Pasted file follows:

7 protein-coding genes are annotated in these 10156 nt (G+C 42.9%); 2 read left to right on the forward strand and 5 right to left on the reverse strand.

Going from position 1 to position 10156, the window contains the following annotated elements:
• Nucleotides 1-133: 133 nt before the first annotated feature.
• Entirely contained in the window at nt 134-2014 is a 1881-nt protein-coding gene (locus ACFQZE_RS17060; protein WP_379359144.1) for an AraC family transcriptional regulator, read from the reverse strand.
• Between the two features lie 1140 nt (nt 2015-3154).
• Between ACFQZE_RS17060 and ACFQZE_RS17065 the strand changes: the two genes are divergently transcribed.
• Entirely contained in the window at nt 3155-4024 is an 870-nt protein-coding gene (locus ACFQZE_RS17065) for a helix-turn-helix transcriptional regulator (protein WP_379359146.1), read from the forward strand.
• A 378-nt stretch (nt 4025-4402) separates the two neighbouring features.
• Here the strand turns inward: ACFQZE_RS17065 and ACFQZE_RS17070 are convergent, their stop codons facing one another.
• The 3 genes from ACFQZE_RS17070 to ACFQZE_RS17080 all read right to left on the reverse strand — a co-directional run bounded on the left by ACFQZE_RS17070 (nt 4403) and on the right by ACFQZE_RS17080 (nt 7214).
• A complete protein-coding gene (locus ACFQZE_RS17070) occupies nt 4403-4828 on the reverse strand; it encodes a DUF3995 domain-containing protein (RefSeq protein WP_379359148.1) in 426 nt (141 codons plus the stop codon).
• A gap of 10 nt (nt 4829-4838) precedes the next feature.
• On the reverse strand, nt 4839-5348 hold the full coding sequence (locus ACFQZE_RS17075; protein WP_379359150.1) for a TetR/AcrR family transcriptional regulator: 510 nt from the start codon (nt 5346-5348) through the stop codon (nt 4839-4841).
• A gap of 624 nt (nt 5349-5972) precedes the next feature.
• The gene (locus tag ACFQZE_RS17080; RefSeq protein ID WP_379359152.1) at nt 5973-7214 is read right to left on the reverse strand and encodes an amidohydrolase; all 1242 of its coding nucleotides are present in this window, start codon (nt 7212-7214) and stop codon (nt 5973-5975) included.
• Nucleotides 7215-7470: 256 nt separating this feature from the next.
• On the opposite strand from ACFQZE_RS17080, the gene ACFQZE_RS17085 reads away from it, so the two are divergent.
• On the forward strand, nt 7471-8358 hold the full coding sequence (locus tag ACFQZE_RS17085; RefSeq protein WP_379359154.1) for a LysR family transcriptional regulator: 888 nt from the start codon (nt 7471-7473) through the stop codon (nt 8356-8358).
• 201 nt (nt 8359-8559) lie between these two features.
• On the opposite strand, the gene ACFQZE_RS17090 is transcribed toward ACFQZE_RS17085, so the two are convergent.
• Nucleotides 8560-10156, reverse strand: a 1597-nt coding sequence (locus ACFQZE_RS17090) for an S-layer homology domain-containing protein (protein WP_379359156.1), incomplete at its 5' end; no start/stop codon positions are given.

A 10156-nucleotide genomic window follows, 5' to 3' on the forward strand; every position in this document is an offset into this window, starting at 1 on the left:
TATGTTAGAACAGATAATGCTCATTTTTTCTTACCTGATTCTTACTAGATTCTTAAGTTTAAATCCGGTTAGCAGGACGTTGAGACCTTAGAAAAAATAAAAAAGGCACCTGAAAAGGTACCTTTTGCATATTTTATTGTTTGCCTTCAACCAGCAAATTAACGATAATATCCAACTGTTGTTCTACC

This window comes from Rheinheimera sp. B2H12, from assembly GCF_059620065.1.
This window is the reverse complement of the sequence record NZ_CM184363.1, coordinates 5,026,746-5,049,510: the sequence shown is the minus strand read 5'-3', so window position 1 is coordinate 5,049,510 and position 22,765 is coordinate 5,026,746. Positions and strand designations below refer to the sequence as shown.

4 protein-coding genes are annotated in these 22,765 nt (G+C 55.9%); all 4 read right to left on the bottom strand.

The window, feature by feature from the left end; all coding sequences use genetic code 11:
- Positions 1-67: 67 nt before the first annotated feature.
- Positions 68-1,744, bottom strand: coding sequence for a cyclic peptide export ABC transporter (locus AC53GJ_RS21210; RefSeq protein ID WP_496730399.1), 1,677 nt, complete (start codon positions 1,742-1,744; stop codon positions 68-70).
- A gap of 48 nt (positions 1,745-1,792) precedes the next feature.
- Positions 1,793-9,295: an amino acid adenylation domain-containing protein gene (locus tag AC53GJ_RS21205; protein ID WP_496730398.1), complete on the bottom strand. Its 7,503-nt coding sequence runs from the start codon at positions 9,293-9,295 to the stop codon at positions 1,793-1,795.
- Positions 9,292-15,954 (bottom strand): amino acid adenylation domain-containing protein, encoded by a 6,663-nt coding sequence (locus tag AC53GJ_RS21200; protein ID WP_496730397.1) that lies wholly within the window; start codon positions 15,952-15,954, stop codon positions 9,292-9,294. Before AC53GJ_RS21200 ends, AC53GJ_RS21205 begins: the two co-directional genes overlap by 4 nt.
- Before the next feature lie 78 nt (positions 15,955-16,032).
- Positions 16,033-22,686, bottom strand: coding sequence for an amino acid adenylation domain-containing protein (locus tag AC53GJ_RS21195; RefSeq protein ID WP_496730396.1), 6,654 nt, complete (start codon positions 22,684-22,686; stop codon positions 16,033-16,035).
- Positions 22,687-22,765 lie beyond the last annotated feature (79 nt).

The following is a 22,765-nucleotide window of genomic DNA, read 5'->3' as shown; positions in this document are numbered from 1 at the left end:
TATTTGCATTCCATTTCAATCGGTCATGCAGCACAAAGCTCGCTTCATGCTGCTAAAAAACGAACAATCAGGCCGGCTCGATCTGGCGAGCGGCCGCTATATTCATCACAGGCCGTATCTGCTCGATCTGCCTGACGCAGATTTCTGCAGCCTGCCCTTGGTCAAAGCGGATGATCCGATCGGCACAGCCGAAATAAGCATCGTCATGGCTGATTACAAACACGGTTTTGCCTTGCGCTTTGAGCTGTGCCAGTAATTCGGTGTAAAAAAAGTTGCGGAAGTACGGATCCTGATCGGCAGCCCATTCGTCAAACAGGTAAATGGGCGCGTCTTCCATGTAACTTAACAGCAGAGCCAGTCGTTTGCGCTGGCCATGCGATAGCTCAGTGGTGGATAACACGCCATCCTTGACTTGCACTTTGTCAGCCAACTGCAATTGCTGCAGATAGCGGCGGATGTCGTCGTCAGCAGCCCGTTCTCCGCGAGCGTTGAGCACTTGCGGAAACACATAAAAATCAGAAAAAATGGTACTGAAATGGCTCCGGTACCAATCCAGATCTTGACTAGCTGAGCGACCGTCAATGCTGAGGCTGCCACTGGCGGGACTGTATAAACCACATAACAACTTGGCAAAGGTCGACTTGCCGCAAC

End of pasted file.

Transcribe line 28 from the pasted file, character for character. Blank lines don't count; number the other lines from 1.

- Positions 1-67: 67 nt before the first annotated feature.